Info@NationalCyberSecurity
Info@NationalCyberSecurity

ALPHV claims to reactivate ransomware data leak website after FBI-led takedown | #hacking | #cybersecurity | #infosec | #comptia | #pentest | #ransomware


ALPHV, one of the most active ransomware-as-a-service gangs in the world, on Tuesday claimed to have regained control of a malicious website that the FBI took down earlier that day.

ALPHV sells ransomware that other hacking groups use to launch cyberattacks. According to the FBI, those cyberattacks have incurred hundreds of millions of dollars in costs for more than 1,000 organizations. The victims included, among others, emergency services, schools and mission-critical manufacturers.

After encrypting an organization’s records using ALPHV ransomware, hackers threaten to keep them unreadable unless a ransom is paid. If the victim refuses to make the payment, the data is also publicly released on a dark web leak website. On Tuesday, the FBI and other law enforcement agencies from a half-dozen countries seized the data leak website. 

Reports that the website was shut down reportedly first emerged on Dec. 7. At first, ALPHV claimed that the downtime was the result of a hardware failure. The FBI confirmed that that it took down the website on Tuesday. 

Shortly after the agency’s announcement, ALPHV briefly retook control of the website. The hackers reportedly didn’t recover the underlying infrastructure, but rather only the domain name. They then pointed the domain name to different website than the one the FBI and its law enforcement partners had seized.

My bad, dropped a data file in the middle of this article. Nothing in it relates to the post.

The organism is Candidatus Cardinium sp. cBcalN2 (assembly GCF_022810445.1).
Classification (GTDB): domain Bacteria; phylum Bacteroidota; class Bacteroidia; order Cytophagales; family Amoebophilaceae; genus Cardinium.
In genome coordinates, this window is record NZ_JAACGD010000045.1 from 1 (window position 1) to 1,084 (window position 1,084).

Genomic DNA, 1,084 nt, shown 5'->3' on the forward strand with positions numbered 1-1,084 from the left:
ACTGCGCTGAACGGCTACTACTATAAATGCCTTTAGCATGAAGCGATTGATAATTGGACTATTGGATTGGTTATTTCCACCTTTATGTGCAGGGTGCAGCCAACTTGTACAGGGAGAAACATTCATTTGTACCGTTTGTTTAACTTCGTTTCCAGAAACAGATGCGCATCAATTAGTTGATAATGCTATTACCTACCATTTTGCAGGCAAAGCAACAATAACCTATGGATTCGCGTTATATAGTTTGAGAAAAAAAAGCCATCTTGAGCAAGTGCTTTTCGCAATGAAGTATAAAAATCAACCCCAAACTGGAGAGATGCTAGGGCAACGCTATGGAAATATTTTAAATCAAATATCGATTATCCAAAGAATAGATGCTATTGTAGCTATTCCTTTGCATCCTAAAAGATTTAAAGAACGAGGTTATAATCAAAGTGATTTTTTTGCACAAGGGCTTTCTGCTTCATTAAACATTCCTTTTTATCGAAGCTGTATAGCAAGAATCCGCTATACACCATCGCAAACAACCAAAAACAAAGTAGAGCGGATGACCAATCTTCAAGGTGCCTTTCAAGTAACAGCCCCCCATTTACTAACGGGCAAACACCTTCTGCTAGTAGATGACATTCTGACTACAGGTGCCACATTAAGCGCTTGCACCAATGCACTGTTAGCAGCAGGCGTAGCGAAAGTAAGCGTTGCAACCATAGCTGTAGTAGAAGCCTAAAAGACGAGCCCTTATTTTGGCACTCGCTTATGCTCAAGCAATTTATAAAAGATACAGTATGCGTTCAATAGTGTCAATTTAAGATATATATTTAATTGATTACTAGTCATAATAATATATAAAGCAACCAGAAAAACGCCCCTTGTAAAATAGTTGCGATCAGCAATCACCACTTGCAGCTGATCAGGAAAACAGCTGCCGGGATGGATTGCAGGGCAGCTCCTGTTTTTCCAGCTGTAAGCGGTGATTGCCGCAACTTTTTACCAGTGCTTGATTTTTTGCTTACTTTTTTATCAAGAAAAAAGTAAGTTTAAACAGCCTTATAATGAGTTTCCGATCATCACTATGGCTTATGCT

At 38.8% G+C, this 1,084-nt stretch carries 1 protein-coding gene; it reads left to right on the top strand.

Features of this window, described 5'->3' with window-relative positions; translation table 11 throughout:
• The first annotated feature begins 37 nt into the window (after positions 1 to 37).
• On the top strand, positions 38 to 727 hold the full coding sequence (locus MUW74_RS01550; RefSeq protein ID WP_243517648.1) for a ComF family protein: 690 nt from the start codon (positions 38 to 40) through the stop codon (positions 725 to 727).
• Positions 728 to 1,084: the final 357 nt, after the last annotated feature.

The FBI quickly regained access to the domain, at which point a back-and-forth ensued between the agency and the hackers. ALPHV later set up a new website under a different domain. According to SecurityWeek, that website currently lists six ransomware victims. 

ALPHV’s data leak website is one of several associated with the group that were taken down by authorities. Additionally, the FBI released a tool that allows ALPHV victims to decrypt information scrambled by the hacking group’s ransomware. The agency estimates that the tool saved more than 500 organizations about $68 million in ransom payments.

ALPHV attempted to downplay the impact of the FBI’s operation in a Russian-language announcement. The ransomware gang claims that the decryption tool released by the agency can only unlock files scrambled in the past month and a half. According to the announcement, more than 3,000 organizations will be unable to decrypt their data. 

ALPHV also changed its usage terms for the hacking groups that exploit its ransomware to carry out cyberattacks. Those hacking groups now have permission to target more types of organizations including nuclear power plants and hospitals. They will receive an increased 90% share of the illicit profits they generate from ransom payments. 

Some observers have speculated that ALPHV may relaunch under a new name in the wake of the FBI’s operation. The ransomware gang has done so at least twice in recent years. “We have seen other groups bounce back from similar interventions, either by quickly diversifying their activities, or by partnering with other groups,” Matt Hull, the global head of strategic threat intelligence at cybersecurity consulting company NCC Group PLC, told SiliconANGLE.

ALPHV originally emerged in August 2020 under the name DarkSide and launched a high-profile ransomware attack against Colonial Pipeline Co. The ransomware gang shut about a year later in a move that some speculated was motivated by pressure from law enforcement agencies. DarkSide resumed operations as BlackMatter in November 2021 and later changed its name to ALPHV. 

Image: Pixabay

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